Paul Tudor Jones is super bullish about Bitcoin right now and could give crypto the same 5% weight as gold, commodities and cash.
Two years ago this month, the billionaire hedge fund manager said: Gold was his favorite trade in the next 12 to 24 months due to geopolitical disruptions, among other things. The yellow metal “has it all,” he told Bloomberg.
It was a good call. Over the next 12 months, the price of gold rose from around $ 1,330 an ounce to $ 1,730, finally reaching its all-time high of $ 2,073 in August 2020 – a 55% increase since the day Jones announced its uptrends.
This week he made a similar phone call in response to soaring inflation saying he was going all in not just gold, but also crypto and commodities when the Federal Reserve refuses to intervene and curb rising consumer prices. (For the record, the Fed did just that and kept rates at all-time lows for now.)
“If [the Fed governors]say, ‘We are on the right track, things are good’, then I would just go into the inflation deals. I would probably buy commodities, buy crypto, buy gold, ”Jones told CNBC.
He added that he wanted “5% in gold, 5% in bitcoin, 5% in cash, 5% in commodities”.
Jones’ comments come just weeks after multi-billion dollar hedge fund guru Ray Dalio surprised investors by saying he would would rather own Bitcoin than government bonds. Investing in bonds has become “stupid” as the yields are currently below the inflation rate.
Like Jones, Dalio is traditionally a fan of gold, and on Bridgewater’s most recent filing, his fund had a $ 277 million position in SPDR Gold Shares (GLD) and a $ 143 million position in iShares Gold Trust (IAU). The fund also held relatively small positions in a number of companies involved in precious metals mining, including Barrick Gold, Newmont, Agnico-Eagle Mines and Wheaton Precious Metals.
With inflation soaring, investors may not be able to afford to avoid gold and bitcoin
I think both Paul Tudor Jones and Ray Dalio are right to allocate funds for gold as well as its digital cousin Bitcoin. Some investors try to make it an either-or debate, but in general I believe that there is enough room in most portfolios for both assets, let alone exposure to commodities.
I’ll show you why in a moment, but right now there shouldn’t be a question that inflation is here. temporarily or not. A basket of commodities, including gold, is close, beating its all-time high in 2011 as scarcity, labor shortages, and a growing backlog drive prices for everything from aluminum to wheat.
As a result, the prices of finished goods and services received from producers rose faster than ever in the last month. The final demand index rose 6.6% in May, the largest increase since 12-month data collection began in late 2010.
So looking for a haven makes a lot of sense to me at this time. Stocks have held off higher inflation so far, but it’s important to recognize that rising consumer prices, regardless of Fed action, are often a self-fulfilling prophecy. Many investors may not be able to afford to avoid gold and bitcoin.
Gold and crypto beat tech stocks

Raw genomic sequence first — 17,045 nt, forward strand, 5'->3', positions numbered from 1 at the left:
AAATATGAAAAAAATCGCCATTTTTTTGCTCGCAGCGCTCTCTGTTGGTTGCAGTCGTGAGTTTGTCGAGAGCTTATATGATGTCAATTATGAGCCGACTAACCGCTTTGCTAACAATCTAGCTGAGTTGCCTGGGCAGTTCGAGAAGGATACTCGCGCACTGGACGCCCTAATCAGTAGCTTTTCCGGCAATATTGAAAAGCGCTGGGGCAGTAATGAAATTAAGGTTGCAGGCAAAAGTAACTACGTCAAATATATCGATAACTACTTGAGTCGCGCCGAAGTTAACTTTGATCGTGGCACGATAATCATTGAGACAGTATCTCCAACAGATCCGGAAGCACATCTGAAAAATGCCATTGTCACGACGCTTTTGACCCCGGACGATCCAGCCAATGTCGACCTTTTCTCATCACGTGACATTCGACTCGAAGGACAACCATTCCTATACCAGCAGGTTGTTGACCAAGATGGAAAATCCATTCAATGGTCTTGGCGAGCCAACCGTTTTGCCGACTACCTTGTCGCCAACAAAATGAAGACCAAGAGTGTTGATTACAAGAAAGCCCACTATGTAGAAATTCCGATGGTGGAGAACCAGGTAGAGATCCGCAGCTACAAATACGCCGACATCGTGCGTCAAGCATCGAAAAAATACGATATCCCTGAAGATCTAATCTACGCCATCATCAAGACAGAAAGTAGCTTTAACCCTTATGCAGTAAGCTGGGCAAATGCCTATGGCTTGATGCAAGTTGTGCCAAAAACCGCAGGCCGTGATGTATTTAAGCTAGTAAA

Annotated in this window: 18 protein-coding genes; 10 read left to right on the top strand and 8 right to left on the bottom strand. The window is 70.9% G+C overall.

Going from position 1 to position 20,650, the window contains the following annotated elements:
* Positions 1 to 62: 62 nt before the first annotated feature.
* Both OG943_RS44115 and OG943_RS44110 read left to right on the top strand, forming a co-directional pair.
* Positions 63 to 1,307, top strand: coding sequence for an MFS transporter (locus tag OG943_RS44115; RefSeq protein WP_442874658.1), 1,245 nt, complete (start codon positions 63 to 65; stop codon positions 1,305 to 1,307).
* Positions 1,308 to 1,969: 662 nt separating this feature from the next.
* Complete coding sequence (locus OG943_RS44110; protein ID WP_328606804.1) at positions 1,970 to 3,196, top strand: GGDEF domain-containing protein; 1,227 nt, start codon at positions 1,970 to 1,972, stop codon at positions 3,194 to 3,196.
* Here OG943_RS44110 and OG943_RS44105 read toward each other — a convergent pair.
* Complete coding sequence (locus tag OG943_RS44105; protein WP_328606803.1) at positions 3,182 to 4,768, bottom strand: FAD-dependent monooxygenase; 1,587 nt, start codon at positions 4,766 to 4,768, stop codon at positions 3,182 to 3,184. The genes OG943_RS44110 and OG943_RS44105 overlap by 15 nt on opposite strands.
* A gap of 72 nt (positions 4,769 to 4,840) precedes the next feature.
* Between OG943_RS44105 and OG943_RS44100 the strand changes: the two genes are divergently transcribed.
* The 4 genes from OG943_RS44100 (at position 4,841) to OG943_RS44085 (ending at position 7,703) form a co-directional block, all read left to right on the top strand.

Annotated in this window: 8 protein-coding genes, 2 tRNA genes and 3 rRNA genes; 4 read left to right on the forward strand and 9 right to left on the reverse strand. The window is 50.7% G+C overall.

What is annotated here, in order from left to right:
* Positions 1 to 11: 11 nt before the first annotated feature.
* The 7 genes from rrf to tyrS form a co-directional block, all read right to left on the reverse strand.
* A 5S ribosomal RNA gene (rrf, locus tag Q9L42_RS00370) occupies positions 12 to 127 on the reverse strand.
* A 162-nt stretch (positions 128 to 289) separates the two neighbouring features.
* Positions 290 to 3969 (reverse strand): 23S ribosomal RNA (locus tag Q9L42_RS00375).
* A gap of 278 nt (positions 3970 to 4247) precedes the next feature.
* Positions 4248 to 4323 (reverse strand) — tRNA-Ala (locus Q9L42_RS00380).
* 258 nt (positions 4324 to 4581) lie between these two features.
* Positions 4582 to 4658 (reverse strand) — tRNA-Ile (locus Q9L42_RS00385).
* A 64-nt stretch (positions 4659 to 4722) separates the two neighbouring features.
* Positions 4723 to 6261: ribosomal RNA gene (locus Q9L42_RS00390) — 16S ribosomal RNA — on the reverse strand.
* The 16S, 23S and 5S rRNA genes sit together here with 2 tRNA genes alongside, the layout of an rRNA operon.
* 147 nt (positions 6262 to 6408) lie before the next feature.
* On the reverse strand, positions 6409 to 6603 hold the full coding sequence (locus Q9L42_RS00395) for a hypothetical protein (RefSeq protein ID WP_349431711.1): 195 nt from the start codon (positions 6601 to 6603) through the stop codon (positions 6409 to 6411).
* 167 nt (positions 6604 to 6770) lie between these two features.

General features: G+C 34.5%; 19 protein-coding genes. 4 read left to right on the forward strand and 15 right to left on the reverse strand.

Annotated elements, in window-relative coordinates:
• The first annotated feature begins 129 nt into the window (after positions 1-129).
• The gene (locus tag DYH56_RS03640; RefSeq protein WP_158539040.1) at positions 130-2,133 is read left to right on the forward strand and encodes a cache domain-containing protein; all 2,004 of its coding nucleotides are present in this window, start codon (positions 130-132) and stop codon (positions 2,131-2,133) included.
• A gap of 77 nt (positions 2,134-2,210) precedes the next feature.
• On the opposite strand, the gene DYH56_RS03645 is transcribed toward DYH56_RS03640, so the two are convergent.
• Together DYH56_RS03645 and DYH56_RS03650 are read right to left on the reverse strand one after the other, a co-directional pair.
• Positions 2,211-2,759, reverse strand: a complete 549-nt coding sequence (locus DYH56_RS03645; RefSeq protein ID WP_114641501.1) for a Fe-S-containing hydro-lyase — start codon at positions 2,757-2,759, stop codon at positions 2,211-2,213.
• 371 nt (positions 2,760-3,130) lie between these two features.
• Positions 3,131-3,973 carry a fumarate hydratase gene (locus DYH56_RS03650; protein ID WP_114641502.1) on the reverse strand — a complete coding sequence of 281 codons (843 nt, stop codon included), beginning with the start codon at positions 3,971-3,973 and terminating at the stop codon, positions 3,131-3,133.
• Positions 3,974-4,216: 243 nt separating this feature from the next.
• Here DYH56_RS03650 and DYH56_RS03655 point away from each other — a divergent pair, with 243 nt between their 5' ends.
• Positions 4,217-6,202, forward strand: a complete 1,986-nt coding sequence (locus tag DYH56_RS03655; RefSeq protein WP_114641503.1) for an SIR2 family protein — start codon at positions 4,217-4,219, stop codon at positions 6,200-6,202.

While inflation wouldn’t be all that worrisome, gold and bitcoin have done well enough over the past few months to justify adding them to your portfolio.
According to a recent report by Bloomberg commodities strategist Mike McGlone, a simple 80/20 index for metals and cryptos has beaten the tech-heavy Nasdaq 100 since August 2017, when the Bloomberg Galaxy Crypto Index was launched.
Combined with a 20% weighting with the Bloomberg All Metals Index, Mike’s Metals-Cryptos 80/20 index was very competitive and ended the period higher than the Nasdaq-100. And that with lower volatility.
“Volatility is relative, and when combined with gold, Bitcoin was less risky than the S&P 500, which was supposed to keep the quasi-currency outperforming in 2021,” writes Mike.
That’s not to say that Bitcoin is risk-free. Far from it. But if used judiciously with gold, it could help protect investors from potentially rocky market volatility triggered by unexpectedly high inflation.
Originally released by US funds, 6/17/21
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The Commodity Research Bureau (CRB) index serves as a representative indicator for today’s global commodity markets. The CRB measures the aggregated price direction of various commodity sectors and is designed to isolate and reveal directional price movements throughout commodity trading. The final demand producer price index (PMI) measures the change in prices domestic producers receive for goods, services and construction for private consumption, investment, government and export. The Nasdaq 100 Index is a basket of the 100 largest and most actively traded US companies listed on the Nasdaq Stock Exchange. Bloomberg Galaxy Crypto Index (BGCI) is designed to measure the performance of the largest cryptocurrencies traded in USD. The S&P 500 is a stock market index that tracks the stocks of 500 US large capitalization companies.
The stocks can change daily. The stocks are shown at the end of the last quarter. The following securities mentioned in the article were held by one or more accounts managed by US Global Investors as of March 31, 2021: Barrick Gold Corp., Newmont Corp., Wheaton Precious Metals Corp.